As a result of scanning, once the target is found, the attacker passes the .dat file as argument to redis-cli utility. The .dat file contains the contents of which we discussed above.

Figure 6: command to run via redis-cli utility on target

Case 2 – Coinminer attack with a different flavor

The second type of the crypto miner attack we found in our honeypot involved heavy obfuscation (see Figures 7 and 8).

Figure 7:honeypot log – crypto miner attack

Figure 8: contents 

As we can see in the above figures, the attacker used heavy obfuscation to evade static defenses. On executing the above shell script (hash: 05a65e666492dd8ec5ab0985e5395967bc7bed03e9aaca11cdb9351873093382), the Xmrig miner gets downloaded from github and mining gets started (see Figure 8).

Figure 9: xmrig getting downloaded

Case 3 – Reverse shell based attacks

The third type of attack we observed was the reverse shell based attacks where attackers tried to run a reverse shell on the vulnerable servers. The below image shows the full details of the activity, remotely done by the attacker (see Figure 9).

Figure 10: Details of the remote activity done by the attacker

As we can see in the above image, the attackers perform the following actions via cmdline 

  • Tried to run the alpine docker image with full privilege.
  • Used base64-encoded commands to evade defense mechanism.
  • Gave executable permission to the reverse shell binary using chmod utility. 
  • Tried to register the reverse shell binary in the cron for persistence.

We observed that the reverse shell binary used in this campaign tried to connect to the IP address ‘185[.232.169.211’ and port ‘3242’ (see Figure 8).

Figure 11: reverse shell binary connecting to C2

Case 4 – Kinsing malware attacks

The last and the most commonly seen attacks is Kinsing, a popular malware family seen in the *nix based malware attacks. The Kinsing attack chain includes various defense evasive mechanisms and commands along with a rootkit to hide malicious activity. The main objective of kinsing is to mine cryptocurrency on the vulnerable servers. In our Docker honeypot, we observed a huge magnitude of kinsing related attacks on the vulnerable servers.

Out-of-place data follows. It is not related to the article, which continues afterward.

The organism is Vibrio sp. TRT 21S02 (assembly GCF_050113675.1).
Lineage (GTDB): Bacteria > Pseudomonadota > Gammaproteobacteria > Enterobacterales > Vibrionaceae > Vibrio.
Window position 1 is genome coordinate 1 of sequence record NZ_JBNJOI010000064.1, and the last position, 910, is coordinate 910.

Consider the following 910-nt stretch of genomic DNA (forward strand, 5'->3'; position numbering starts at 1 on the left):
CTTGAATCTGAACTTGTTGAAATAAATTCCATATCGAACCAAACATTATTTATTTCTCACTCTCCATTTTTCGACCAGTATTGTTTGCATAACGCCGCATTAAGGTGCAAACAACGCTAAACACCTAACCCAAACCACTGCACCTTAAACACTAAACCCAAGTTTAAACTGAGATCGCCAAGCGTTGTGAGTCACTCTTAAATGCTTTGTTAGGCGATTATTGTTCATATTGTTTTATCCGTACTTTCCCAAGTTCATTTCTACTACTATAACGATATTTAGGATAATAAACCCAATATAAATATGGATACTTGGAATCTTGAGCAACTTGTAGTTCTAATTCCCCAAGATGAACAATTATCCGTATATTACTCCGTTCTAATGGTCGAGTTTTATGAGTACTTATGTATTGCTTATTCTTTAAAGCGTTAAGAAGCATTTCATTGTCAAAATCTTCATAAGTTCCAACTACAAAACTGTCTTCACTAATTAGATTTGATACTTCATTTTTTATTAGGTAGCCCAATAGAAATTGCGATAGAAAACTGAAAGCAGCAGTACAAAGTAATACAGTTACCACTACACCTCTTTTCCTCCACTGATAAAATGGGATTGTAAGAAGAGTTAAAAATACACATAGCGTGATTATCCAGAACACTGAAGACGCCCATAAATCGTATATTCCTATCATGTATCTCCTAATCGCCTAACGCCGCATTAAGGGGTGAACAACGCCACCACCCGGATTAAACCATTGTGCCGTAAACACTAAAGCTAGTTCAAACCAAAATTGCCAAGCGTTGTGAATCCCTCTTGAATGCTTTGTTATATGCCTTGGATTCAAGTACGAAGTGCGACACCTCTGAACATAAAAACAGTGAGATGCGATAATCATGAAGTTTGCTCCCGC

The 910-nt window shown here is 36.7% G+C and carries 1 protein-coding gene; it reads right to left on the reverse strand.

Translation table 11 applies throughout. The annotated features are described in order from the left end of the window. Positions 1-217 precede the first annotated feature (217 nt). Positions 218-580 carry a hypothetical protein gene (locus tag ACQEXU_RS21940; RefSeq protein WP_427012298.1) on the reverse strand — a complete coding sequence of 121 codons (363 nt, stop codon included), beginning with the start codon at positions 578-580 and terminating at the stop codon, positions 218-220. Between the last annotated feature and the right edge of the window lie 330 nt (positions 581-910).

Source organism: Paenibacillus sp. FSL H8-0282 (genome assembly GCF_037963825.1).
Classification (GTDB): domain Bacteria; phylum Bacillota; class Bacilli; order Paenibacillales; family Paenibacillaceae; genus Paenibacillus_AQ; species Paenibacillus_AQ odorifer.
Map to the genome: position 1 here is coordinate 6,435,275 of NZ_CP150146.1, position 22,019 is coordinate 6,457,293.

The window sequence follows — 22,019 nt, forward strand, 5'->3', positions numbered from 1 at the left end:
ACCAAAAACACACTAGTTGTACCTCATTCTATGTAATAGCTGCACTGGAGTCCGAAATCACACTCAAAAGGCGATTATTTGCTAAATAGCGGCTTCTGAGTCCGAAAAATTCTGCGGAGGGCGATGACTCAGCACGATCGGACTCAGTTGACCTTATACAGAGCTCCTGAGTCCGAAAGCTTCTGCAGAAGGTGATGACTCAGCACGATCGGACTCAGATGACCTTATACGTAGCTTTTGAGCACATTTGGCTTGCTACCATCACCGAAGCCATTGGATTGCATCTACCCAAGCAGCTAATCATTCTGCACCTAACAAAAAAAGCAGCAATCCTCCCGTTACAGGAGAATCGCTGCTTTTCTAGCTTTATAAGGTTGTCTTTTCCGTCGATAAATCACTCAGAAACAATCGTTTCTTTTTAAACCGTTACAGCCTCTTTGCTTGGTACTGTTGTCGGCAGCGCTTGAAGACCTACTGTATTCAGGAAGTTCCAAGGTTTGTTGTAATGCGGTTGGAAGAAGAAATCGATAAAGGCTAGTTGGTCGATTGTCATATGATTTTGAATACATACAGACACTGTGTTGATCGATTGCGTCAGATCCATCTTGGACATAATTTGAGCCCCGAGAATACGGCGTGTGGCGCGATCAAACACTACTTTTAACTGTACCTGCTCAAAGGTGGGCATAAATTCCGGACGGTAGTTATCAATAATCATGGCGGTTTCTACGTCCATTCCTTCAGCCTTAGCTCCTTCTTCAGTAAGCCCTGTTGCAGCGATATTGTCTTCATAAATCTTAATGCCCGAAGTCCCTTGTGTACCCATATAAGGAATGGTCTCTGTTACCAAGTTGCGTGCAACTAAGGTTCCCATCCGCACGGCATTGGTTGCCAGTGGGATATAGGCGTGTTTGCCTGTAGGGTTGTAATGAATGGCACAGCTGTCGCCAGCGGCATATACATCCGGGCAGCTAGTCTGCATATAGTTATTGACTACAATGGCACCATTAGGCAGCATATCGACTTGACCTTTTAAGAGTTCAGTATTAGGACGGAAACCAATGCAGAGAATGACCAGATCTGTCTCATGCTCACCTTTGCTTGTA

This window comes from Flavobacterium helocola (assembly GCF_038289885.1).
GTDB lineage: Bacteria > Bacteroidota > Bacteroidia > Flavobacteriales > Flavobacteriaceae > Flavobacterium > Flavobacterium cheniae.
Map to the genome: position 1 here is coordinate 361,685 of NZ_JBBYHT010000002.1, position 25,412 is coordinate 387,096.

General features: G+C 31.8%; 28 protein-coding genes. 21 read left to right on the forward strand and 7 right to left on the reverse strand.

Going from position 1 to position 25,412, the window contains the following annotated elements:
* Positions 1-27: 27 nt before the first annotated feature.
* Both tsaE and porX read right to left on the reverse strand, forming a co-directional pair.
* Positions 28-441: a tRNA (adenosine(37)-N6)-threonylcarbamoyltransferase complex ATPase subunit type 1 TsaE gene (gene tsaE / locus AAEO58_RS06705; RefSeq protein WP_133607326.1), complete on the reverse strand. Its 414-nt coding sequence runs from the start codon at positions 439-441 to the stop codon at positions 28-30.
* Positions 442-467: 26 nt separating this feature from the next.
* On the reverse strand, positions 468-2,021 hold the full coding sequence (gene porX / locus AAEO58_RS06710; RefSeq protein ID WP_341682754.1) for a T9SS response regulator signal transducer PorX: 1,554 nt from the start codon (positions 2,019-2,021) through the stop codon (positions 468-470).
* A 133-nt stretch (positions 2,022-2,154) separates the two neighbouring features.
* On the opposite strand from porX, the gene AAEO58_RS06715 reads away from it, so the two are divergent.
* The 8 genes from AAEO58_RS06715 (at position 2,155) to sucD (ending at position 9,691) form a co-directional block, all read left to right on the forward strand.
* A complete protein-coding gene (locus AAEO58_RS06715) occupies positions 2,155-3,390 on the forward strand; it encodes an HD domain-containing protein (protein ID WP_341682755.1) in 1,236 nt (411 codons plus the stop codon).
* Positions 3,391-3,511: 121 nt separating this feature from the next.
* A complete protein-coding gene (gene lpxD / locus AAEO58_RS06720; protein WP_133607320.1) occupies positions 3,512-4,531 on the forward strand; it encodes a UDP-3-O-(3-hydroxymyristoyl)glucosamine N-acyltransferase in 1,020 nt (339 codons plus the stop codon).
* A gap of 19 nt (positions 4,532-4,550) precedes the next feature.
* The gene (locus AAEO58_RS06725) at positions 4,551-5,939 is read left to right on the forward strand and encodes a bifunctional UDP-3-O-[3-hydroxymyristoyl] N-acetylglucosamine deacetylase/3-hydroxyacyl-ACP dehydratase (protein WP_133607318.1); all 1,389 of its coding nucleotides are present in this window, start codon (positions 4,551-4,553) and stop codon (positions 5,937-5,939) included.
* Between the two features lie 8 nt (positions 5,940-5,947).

Figure 12: honeypot log – kinsing malware attack

The kinsing shell script contains the Docker-related commands which kills already running miner processes (if any are present) on the victim system.

Figure 13: Docker commands to kill already running  miners

Figure 14: Kinsing getting downloaded via shell script

The analysis and operation of Kinsing has already been covered in our previous blog

About the author: Uptycs Threat Research


Docker containers have become a fundamental aspect in application development. If proper protections are not in place, these servers become vulnerable and a playground from which attackers launch and host attacks. Our in-house Docker honeypot monitors Docker related threats continuously and provides intelligence to the team to protect our customers.The EDR capabilities of Uptycs empowers security teams to detect and investigate attacks in their Docker infrastructure.

Further details, including indicators of compromise (IoCs) are available in the original post published by Uptycs.

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Pierluigi Paganini

(SecurityAffairs – hacking, domain name system)